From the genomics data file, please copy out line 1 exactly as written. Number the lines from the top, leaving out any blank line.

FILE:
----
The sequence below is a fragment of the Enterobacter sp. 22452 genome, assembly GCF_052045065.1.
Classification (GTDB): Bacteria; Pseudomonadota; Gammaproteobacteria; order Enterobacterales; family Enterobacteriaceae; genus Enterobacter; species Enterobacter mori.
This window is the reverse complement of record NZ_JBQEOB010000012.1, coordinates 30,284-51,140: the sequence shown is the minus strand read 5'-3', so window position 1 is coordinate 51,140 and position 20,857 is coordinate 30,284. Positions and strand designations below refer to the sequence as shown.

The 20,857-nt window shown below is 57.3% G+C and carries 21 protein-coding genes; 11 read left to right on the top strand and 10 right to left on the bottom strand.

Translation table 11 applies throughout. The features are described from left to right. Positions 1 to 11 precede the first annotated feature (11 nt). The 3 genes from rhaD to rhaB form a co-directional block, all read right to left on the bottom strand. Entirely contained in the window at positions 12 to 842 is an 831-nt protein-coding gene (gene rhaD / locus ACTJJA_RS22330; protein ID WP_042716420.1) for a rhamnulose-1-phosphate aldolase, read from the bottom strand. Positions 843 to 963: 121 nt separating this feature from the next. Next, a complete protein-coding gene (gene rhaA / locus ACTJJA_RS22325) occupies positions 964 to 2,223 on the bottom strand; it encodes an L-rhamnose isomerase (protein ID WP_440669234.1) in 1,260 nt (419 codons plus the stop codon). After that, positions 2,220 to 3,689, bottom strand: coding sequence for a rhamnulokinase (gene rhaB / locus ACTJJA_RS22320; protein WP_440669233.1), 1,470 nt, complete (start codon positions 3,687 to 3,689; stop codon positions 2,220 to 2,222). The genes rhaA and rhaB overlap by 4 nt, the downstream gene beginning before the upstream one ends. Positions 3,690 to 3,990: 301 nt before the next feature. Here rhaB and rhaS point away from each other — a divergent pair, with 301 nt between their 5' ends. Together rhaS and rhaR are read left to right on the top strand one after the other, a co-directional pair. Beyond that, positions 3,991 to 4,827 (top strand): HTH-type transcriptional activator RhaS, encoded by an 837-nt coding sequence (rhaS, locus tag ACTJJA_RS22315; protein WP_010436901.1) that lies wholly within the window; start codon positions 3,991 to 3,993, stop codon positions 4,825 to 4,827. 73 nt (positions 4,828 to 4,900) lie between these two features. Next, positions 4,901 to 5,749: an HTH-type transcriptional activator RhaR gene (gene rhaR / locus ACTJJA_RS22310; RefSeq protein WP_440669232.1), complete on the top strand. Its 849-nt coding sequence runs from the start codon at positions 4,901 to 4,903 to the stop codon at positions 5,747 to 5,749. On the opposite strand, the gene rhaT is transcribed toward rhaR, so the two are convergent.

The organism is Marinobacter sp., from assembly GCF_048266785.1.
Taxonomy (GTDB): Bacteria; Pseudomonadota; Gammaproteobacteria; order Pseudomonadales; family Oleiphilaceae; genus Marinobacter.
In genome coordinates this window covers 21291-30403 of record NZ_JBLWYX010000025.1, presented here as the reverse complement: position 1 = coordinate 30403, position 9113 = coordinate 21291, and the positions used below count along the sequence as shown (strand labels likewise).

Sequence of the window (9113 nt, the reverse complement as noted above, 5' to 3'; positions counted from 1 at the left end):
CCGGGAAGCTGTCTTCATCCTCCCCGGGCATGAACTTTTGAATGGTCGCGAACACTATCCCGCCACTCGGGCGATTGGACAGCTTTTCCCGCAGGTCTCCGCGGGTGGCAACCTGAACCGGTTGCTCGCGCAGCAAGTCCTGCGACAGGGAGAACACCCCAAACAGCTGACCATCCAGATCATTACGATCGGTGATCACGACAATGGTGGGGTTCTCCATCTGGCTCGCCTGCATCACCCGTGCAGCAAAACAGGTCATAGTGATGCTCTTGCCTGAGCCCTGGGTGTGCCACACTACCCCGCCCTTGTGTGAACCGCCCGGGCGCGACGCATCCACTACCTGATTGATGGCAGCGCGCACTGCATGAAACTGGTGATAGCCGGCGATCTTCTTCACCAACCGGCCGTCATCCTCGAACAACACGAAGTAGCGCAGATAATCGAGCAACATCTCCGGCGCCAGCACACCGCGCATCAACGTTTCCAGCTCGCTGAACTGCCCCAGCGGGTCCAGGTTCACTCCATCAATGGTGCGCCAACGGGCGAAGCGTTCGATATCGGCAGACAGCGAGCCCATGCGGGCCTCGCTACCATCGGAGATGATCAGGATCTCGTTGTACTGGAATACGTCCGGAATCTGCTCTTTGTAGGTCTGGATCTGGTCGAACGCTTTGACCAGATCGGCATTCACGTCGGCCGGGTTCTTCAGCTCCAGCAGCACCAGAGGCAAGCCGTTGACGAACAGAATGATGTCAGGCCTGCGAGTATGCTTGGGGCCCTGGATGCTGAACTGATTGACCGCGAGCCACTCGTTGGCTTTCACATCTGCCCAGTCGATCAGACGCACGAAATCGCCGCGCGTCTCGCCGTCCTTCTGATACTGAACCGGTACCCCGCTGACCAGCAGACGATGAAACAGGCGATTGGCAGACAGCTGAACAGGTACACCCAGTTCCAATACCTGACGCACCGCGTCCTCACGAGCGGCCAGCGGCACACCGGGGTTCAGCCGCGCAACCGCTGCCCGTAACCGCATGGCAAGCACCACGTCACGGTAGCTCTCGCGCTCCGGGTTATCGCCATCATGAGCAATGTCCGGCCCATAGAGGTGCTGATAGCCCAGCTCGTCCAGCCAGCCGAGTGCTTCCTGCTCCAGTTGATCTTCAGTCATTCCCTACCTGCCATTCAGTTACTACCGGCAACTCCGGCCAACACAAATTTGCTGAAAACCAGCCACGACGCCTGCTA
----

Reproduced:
The sequence below is a fragment of the Enterobacter sp. 22452 genome, assembly GCF_052045065.1.